By Henry Redman
July 13, 2021
The NCAA’s new rules regarding college athletes’ ability to profit off their name, image and likeness (NIL) has knocked down more than a century of tradition and understanding about how college sports work, with the whole enterprise stumbling through the dark to figure out what comes next.
Days before the new rules were instituted on July 1, UW-Madison quarterback Graham Mertz tweeted a video out to his more than 25,000 followers teasing a new personal brand. Just more than a week later, his Twitter account has been mostly promoting his new online apparel store selling Graham Mertz-branded t-shirts and baby onesies.
Mertz, the starting quarterback at one of the biggest football schools in the country, is in the top tier of earning ability in this new era. Estimates say that football and basketball players at powerhouse schools could bring in hundreds of thousands, or even millions of dollars through endorsements and other deals.
The money isn’t even likely to be limited to the biggest, most popular sports. Olivia Dunne, a gymnast at Louisiana State University, is projected to be one of the highest earning college athletes because of her 1.1 million followers on Instagram and 3.9 million more on TikTok.
But the rules haven’t just changed for starting quarterbacks at schools in power five conferences or gymnasts-turned-influencers. The new NIL rules apply to all three divisions of NCAA sports, meaning athletes at small schools in small towns across the country will need to figure out how this works for them.
The UW-Whitewater football team is a powerhouse. The Division III Warhawks have won six national championships and 36 conference championships. The team has sent a handful of players to the NFL and holds a huge amount of sway locally — tailgates outside Perkins Stadium are a big deal and nearly every bar in the tri-county area where the city of Whitewater is situated has a purple Warhawk flag hanging on the wall.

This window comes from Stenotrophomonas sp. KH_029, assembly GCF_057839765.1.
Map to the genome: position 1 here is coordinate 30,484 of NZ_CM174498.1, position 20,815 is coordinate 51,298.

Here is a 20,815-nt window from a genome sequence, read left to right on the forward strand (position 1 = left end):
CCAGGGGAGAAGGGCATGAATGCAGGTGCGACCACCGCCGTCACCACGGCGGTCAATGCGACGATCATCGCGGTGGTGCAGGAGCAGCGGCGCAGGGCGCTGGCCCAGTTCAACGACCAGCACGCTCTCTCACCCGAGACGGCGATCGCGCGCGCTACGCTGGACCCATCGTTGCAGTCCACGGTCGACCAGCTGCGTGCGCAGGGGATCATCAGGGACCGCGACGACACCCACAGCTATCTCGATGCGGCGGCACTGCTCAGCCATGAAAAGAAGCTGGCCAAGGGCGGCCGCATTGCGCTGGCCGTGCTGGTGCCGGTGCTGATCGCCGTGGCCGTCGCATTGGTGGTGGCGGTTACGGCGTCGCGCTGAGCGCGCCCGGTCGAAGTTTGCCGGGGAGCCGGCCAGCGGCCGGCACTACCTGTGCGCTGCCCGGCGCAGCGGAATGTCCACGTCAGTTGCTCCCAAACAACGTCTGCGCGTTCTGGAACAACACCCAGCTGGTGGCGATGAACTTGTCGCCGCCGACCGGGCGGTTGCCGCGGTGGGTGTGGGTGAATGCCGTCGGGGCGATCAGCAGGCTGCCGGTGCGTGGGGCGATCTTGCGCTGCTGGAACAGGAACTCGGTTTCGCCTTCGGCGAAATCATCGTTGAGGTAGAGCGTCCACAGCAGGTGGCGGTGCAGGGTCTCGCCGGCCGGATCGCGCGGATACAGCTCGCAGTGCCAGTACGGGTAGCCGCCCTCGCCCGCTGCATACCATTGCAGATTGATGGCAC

The players on the Warhawks roster, are still figuring out how a region’s love for its small-town college football power can be translated into newly allowed perks.
One week after the new rules went into effect, Whitewater business owners were skeptical — either taking a wait-and-see approach, completely unaware of the change or dismissing the idea out of hand.
“I’ve not heard any businesses express an interest — yet,” Whitewater Chamber of Commerce Director Kellie Carper says.
Kevin Chung, a professor at the UW-Madison School of Business with an expertise in celebrity endorsements, says it might just take one Whitewater area business to take the leap for others to follow.
“I think it’ll be more word of mouth,” Chung says. “But once one local business gets on board and people see there’s more foot traffic or more people talking about the business, it might catch on.”
The prospect is intriguing to some business owners. Sean Stemper, owner of Rosa’s Pizza on Main Street, says he would just need to figure out the specifics of a deal with an athlete.
“Any business is going to look at it,” he says.